Climate Changes Exposes Ancient, Giant Virus

Global warming is thawing Siberia's permafrost.

Global warming is thawing Siberia’s permafrost.

In his book Extreme Threats: Climate Change, author Don Nardo lays out a number of potentially calamitous consequences that might result from climate change. Heat waves, droughts, prolonged and devastating periods of freezing temperatures, increased numbers of natural disasters such as floods and hurricanes; the list goes on and on. But a new, particularly icky threat has recently come to life: gigantic, ancient viruses.

Earlier this month, scientists discovered a 30,000 year old giant virus buried some one hundred feet in Siberia’s frozen ground. Called Pithovirus sibericum, scientists believe the virus was sealed in the cold region’s permafrost (soil at or below a freezing temperature for more than two years). Indeed, many animals and organisms have been preserved for centuries in the frozen ground (some researchers have even tasted perfectly preserved wooly mammoth meat). But climate change and warming of the Siberian region have caused the layers of permafrost to decrease at steady rate, exposing many of these ancient lifeforms, including many viruses that been sealed away for thousands of years.

Pithovirus sibericum is one such virus, and it’s big. Literally. At just 1.5 micrometers, it may not sound large, but it’s about 1,000 times larger than an average virus (such as influenza); it also contains about 2,500 genes, while influenza has just thirteen. And research shows that the newly thawed virus has been revived and is growing and multiplying.

You can tell it's an old-timey virus from the push-broom mustache.


Fortunately, this particular virus strictly attacks single cell organisms, such as amoebas; it doesn’t attack more complex organisms like humans or animals. But, the researchers studying the giant virus worry that’s it just one of many frozen in the permafrost. The more that global warming thaws out the frozen ground, the more likely other ancient viruses will be found and potentially revived.

Admittedly, the chances of these viruses becoming a threat to humanity are low. But as one of the scientists working on the project says, “there’s always the first instance, right?”

Not too mention that earlier this year, scientists reconstructed the genetic code of a strain of the bubonic plague that wreaked havoc in the Roman Empire under Emperor Justinian; they were able to do so by extracting DNA from the teeth of two ancient bodies found by land developers in Germany. Scientists hope that studying the bacteria will give a greater understanding the plague’s evolutionary journey, providing insight into human history and the disease itself, which still affects some people today.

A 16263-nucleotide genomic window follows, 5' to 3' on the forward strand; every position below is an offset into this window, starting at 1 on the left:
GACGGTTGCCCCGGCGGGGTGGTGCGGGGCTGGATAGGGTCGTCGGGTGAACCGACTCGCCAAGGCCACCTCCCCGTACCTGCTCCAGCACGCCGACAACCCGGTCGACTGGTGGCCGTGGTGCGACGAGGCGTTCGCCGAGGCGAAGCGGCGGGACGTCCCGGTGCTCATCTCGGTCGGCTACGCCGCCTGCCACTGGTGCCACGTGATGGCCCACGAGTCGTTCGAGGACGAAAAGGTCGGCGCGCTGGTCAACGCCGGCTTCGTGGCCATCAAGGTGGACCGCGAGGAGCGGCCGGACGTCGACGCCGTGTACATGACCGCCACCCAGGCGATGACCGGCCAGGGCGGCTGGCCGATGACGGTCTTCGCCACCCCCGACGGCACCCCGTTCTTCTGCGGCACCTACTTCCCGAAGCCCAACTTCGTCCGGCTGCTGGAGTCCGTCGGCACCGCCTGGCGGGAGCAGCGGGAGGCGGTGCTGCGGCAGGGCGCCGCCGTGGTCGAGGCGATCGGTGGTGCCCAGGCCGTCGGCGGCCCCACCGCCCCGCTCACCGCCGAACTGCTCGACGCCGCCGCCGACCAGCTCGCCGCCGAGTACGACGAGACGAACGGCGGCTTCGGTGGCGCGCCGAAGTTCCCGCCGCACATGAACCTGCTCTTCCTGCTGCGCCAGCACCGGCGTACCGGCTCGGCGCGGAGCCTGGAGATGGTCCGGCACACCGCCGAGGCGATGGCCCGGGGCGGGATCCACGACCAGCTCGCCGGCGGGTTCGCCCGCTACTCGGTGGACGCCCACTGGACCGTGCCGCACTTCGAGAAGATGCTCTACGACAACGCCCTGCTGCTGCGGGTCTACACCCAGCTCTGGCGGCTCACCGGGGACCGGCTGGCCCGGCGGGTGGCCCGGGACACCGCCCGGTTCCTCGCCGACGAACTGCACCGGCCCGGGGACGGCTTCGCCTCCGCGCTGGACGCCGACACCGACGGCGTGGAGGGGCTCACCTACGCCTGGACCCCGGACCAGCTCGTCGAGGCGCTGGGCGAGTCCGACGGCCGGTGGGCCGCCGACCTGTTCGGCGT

Still, ancient viruses and bacteria being extracted from frozen ground and preserved teeth bring to mind science fiction and apocalyptic scenarios. Of course, that kind of thing is just fiction . . .  anyway, now I’m off to move into a hermetically sealed biosphere and shower in Purell.

To learn more about the other dangers posed by climate change, as well as what we can do to slow it down, check out Extreme Threats: Climate Change by Don Nardo (ISBN# 978-1-59935119-3) from your local library or order it from Morgan Reynolds Publishing. For more about the Bubonic plague, influenza, and other diseases, please see Morgan Reynolds’ Diseases in History series.

-Josh Barrer

Associate Editor

Published in: on March 12, 2014 at 2:08 pm  Leave a Comment  
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An aerial view of damage from Hurricane Sandy to the New Jersey coast

Did climate change play a role in Hurricane Sandy? New York governor Andrew Cuomo thinks so, and New York City mayor Michael Bloomberg, former president Bill Clinton, and former vice president Al Gore also believe global warming may have played a role in bringing ashore Sandy, the largest hurricane ever recorded in the Atlantic.

 “There has been a series of extreme weather incidents. That is not a political statement. That is a factual statement,” Cuomo said, at press briefing the day after the storm. “Anyone who says there’s not a dramatic change in weather patterns, I think, is denying reality.” He later added, “I think part of learning from this is realizing that climate change is a reality.”

Don Nardo, author of Extreme Threats: Climate Change, explains why hurricanes like Sandy are happening with more frequency: